Five ordinary Kiwis are on personal journeys. An academic (Maaka Pohatu) isolates himself after being rejected for a promotion; a young woman (Louise Jiang) goes on a desperate trip to Europe, lost in grief for her mum’s death; a ventriloquist (Jack Buchanan) has an existential crisis in the desert; a stressed mum (Laurel Devenie) tells stories to her young daughter and misses her husband who’s overseas; and a gay man (Andrew Paterson) imagines his life as a series of art installations while he navigates the dating scene in New York.

As the audience, we hear through headphones the thoughts and anxieties that propel these people on their sometimes-surreal journeys to their own resolutions. This device enables us to hear the voices, both internal and external, that inform their view of the world and how they respond to it. Far from being merely a creative whim, this approach is underpinned by research evidence and the credits boast cognitive neuroscientists (Drs David Carmel and Gina Grimshaw). Audience members are invited to complete an online survey after the show, the responses to which will be part of a full academic study on inner speech.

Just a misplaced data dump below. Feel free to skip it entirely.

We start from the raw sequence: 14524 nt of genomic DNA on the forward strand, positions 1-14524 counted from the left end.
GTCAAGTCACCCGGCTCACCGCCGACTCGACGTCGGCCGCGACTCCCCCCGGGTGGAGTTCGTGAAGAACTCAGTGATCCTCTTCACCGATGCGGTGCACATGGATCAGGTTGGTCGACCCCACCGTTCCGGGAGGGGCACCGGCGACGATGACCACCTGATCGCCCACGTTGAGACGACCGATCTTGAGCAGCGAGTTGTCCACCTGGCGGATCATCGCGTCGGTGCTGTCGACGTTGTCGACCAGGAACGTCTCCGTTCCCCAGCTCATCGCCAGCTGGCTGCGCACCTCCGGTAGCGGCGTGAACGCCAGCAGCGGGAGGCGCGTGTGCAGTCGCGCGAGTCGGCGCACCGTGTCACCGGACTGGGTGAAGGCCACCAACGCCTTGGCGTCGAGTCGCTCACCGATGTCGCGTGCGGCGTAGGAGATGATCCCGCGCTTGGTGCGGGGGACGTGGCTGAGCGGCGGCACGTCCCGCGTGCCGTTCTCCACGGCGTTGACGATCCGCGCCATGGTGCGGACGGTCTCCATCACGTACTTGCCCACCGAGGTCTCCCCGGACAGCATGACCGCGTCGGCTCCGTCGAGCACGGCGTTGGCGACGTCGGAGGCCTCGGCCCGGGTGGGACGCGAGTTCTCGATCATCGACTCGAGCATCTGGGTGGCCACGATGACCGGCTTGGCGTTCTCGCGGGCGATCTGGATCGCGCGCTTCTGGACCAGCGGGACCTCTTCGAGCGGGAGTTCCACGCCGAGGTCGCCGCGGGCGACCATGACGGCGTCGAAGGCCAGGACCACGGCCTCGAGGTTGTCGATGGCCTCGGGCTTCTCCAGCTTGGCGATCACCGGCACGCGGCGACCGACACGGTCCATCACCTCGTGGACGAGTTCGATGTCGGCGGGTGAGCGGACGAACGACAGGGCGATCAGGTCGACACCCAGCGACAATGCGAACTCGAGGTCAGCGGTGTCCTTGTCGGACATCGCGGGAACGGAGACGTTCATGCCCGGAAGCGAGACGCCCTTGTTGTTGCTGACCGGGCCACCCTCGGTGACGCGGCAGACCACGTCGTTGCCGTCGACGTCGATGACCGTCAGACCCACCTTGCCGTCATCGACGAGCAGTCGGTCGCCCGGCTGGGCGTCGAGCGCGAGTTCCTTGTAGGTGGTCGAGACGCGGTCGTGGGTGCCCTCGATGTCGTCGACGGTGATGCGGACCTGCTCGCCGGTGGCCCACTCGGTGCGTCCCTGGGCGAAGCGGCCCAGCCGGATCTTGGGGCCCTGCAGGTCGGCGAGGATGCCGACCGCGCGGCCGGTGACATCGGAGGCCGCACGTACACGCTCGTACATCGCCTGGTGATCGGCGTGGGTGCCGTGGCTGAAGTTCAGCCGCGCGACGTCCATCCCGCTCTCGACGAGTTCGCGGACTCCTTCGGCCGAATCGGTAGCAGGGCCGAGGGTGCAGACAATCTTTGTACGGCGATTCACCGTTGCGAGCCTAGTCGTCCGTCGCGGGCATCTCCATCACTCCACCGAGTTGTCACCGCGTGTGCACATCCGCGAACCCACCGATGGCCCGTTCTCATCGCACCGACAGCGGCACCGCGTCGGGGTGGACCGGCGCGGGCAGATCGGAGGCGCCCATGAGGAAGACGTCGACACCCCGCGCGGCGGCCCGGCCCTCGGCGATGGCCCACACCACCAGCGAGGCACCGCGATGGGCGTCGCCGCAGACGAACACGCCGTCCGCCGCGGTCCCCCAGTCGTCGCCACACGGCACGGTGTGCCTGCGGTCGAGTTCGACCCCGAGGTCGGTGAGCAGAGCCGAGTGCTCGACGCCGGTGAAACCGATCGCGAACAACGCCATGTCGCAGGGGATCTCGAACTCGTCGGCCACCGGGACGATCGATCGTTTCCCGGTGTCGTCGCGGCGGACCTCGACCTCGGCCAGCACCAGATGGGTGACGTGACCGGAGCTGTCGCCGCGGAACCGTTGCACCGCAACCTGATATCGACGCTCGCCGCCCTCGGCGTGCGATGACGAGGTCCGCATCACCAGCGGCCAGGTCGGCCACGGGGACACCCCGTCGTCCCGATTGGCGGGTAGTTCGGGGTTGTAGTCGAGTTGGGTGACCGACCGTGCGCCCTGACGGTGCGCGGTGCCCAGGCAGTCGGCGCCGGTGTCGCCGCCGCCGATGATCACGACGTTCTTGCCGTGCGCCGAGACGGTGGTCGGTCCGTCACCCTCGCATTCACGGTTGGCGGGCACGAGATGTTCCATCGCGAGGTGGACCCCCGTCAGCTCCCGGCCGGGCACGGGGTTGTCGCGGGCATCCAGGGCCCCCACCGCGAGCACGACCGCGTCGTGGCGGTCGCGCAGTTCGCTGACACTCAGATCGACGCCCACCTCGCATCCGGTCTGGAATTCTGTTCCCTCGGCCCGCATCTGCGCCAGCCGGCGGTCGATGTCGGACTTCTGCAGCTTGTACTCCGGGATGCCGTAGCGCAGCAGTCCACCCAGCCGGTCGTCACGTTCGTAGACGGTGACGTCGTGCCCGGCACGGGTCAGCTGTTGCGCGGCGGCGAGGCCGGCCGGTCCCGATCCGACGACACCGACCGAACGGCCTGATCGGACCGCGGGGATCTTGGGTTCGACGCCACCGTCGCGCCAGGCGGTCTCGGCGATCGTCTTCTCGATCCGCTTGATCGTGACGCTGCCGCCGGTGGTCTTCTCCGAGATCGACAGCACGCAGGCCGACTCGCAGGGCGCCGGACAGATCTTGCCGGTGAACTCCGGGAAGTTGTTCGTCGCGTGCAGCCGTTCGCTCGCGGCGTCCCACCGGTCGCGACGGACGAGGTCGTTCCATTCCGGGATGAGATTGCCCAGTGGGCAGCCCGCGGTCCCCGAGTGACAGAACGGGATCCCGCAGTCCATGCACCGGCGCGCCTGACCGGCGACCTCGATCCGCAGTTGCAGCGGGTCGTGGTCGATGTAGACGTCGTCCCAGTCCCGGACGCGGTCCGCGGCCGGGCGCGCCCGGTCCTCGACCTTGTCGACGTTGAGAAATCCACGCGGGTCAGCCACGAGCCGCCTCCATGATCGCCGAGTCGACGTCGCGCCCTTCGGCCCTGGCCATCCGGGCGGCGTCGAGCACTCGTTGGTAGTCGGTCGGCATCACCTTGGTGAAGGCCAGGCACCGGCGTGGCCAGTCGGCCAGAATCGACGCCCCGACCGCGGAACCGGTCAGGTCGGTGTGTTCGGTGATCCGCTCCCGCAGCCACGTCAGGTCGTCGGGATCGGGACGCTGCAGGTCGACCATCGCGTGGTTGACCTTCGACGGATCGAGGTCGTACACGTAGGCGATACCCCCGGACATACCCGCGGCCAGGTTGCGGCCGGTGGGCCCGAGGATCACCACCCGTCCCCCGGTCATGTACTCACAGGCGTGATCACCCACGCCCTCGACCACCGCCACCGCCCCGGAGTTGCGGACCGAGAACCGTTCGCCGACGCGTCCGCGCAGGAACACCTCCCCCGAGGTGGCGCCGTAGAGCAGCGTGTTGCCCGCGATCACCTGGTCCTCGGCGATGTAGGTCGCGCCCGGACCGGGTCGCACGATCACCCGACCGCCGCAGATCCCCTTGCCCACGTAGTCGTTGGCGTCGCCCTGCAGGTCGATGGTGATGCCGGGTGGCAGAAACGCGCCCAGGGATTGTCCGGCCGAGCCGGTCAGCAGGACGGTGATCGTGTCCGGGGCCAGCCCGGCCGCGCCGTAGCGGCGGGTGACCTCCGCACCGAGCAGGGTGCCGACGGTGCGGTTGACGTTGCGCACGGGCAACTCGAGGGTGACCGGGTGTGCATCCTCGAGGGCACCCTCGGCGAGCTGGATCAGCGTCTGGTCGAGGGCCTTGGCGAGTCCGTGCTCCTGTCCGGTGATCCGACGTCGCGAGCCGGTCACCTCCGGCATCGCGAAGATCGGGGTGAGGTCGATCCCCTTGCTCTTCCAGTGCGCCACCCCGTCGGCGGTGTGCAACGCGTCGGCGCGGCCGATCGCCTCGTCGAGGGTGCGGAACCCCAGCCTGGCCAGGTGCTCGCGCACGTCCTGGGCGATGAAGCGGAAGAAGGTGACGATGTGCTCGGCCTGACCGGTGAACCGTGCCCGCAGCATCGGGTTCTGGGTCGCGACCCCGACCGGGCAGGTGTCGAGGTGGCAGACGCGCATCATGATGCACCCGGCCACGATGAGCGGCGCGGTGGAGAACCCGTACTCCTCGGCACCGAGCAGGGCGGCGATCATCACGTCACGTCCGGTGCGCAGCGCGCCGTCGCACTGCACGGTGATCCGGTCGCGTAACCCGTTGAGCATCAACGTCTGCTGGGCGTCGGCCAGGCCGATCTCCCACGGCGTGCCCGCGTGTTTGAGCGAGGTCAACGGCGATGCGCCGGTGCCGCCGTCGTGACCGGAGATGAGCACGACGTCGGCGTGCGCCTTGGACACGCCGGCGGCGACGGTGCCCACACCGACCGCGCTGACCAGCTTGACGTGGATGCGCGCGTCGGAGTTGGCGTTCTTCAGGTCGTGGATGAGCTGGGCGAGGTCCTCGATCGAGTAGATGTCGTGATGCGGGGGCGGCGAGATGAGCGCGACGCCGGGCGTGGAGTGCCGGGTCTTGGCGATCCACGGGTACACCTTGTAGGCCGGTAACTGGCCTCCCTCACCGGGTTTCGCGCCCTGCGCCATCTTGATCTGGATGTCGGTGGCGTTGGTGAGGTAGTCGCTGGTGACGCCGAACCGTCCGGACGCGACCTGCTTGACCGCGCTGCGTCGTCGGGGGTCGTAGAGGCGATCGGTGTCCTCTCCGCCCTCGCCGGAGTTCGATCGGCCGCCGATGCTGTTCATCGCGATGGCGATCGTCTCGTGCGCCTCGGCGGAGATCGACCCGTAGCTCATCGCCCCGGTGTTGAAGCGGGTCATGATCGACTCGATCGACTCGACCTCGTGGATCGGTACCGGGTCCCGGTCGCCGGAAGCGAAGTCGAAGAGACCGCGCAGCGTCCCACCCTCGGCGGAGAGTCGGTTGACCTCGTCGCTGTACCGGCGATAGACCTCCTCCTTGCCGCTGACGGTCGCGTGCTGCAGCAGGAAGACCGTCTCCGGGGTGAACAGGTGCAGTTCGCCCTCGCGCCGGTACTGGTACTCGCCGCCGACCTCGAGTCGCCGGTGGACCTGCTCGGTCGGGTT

The uber theatre production design (Meg Rollandi) features clever set pieces that are utilised over and over in new ways, while the lighting design (Leo Gene Peters) sees largely handheld lighting from lamps and torches accentuated by a few stage lights. The two work together to support the narratives. Voices are supplemented by effective and well-balanced music and sound effects (Sam Clavis).

Our Own Little Mess is a spellbinding examination of our inner worlds for this Aotearoa New Zealand Festival of the Arts.

Jungle Book reimagined | Regional News

Jungle Book reimagined

Written by: Tariq Jordan

Directed by: Akram Khan

St James Theatre, 23rd Feb 2024

Reviewed by: Zac Fitzgibbon

Jungle Book reimagined is based on Rudyard Kipling’s beloved The Jungle Book but with a dystopian twist. Ravaged by climate change, Mowgli is separated from her family and arrives alone in a deserted city where animals run the streets. In this strange world, Mowgli discovers unlikely allies and learns the importance of listening to nature.

The dancers (Maya Balam Meyong, Tom Davis-Dunn, Hector Ferrer, Harry Theadora Foster, Filippo Franzese, Bianca Mikahil, Max Revell, Matthew Sandiford, Elpida Skourou, Holly Vallis, Jan Mikaela Villanueva, and Lani Yamanaka) are flexible and full of energy, each embodying a different animal through movement that emphasises and adds layers of meaning to the dialogue spoken. All members of the ensemble stand out in their own right yet work together to become one collective master of storytelling.